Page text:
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Nadine Lott suffered ‘severe blunt force trauma’, murder trial is told

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Nadine Lott suffered “severe blunt force trauma” and stab injuries at the hands of her former partner “in a sustained attack” in her Arklow home, a Central Criminal Court jury has heard.

Opening the trial of Daniel Murtagh on Tuesday, prosecution counsel John O’Kelly SC said the court will hear evidence that the injuries to Ms Lott were “so serious” that she never regained consciousness and died three days later in St Vincent’s Hospital in Dublin.

Mr Murtagh (34), of Melrose Grove, Bawnogue, Clondalkin, Dublin 22 has pleaded not guilty to murder but guilty to the manslaughter of his 30-year-old ex-partner Ms Lott at her apartment in St Mary’s Court, Arklow, Co Wicklow on December 17th, 2019.

Following the opening address, defence counsel Brendan Grehan SC, for Mr Murtagh, made a number of admissions of fact to the court on behalf of his client. These included that the accused accepted that he had unlawfully killed Ms Lott and he “alone inflicted the injuries she suffered”.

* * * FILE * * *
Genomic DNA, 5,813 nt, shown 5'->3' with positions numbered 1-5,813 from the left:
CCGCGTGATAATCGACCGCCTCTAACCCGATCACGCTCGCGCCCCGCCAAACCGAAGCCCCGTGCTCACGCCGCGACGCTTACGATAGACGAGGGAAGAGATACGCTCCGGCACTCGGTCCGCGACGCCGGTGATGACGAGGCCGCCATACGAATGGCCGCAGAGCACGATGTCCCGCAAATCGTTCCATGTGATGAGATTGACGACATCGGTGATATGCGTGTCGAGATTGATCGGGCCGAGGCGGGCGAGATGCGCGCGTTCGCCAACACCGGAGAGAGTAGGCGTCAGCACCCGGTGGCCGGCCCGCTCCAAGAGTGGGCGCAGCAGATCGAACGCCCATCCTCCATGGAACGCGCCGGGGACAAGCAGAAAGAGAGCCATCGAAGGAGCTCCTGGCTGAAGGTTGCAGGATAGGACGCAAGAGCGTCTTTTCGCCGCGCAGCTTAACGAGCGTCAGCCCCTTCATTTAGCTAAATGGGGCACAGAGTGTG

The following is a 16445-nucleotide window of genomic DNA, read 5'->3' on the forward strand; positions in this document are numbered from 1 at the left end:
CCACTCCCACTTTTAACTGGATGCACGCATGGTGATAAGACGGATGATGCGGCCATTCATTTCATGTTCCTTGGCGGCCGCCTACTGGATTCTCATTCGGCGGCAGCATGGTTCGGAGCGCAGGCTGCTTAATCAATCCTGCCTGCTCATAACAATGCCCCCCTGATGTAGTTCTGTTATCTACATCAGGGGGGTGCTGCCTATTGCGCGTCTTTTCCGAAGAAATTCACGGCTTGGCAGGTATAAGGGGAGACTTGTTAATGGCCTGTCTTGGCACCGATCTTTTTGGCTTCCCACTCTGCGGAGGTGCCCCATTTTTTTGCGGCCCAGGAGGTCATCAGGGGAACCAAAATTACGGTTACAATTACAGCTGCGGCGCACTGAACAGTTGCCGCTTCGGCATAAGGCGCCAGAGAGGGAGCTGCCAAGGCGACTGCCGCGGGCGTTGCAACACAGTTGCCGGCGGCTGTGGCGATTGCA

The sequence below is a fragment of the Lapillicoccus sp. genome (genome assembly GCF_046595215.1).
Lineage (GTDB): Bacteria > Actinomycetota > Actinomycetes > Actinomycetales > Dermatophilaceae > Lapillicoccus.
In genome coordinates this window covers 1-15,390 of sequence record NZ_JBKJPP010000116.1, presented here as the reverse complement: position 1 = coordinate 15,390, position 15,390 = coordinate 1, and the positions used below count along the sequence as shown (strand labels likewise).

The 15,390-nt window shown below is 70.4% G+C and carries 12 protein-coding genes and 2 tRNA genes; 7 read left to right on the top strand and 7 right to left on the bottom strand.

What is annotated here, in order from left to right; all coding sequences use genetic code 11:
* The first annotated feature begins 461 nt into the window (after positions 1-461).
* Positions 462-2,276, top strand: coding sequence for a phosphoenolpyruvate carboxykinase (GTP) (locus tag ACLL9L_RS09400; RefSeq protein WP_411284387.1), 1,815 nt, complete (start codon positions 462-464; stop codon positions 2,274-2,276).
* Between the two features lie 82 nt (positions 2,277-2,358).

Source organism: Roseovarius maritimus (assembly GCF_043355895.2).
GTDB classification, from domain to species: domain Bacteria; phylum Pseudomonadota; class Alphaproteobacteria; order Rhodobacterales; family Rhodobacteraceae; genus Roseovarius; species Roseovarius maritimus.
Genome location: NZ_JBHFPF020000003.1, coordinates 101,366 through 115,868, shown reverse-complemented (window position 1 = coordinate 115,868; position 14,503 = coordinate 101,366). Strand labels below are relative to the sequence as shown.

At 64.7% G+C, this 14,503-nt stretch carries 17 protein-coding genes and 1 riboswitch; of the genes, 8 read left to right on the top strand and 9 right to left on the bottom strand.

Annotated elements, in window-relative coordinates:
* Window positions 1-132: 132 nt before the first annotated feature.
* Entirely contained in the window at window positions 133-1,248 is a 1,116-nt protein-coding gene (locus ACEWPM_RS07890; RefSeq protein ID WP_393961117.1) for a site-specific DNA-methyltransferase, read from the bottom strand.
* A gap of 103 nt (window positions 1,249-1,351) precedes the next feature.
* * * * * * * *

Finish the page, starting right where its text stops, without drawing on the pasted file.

The issue to be decided by the jury, Mr Grehan said, will be his intent and in the “broader sense his mental state at the time”.

Addressing the jury of seven men and five women, Mr O’Kelly said a case “like this can be very distressing” and there would be a lot of “very distressing issues” which will arise in the trial. “But you as judges have to approach the evidence objectively,” he said.

‘Probable consequences’

One cannot get inside the mind of Mr Murtagh on the day when he inflicted those injuries on Ms Lott, Mr O’Kelly said, but what one can do is look at his conduct when he inflicted them and “ask ourselves what are the natural and probable consequences of doing that to someone”.

“If you want to know what someone intended to do, look at what they did,” he added.

Counsel asked the jury to look at the facts, context and conduct of Mr Murtagh when he inflicted the injuries to Ms Lott. “On that basis you will reach your conclusion as to his intent at the time,” he indicated.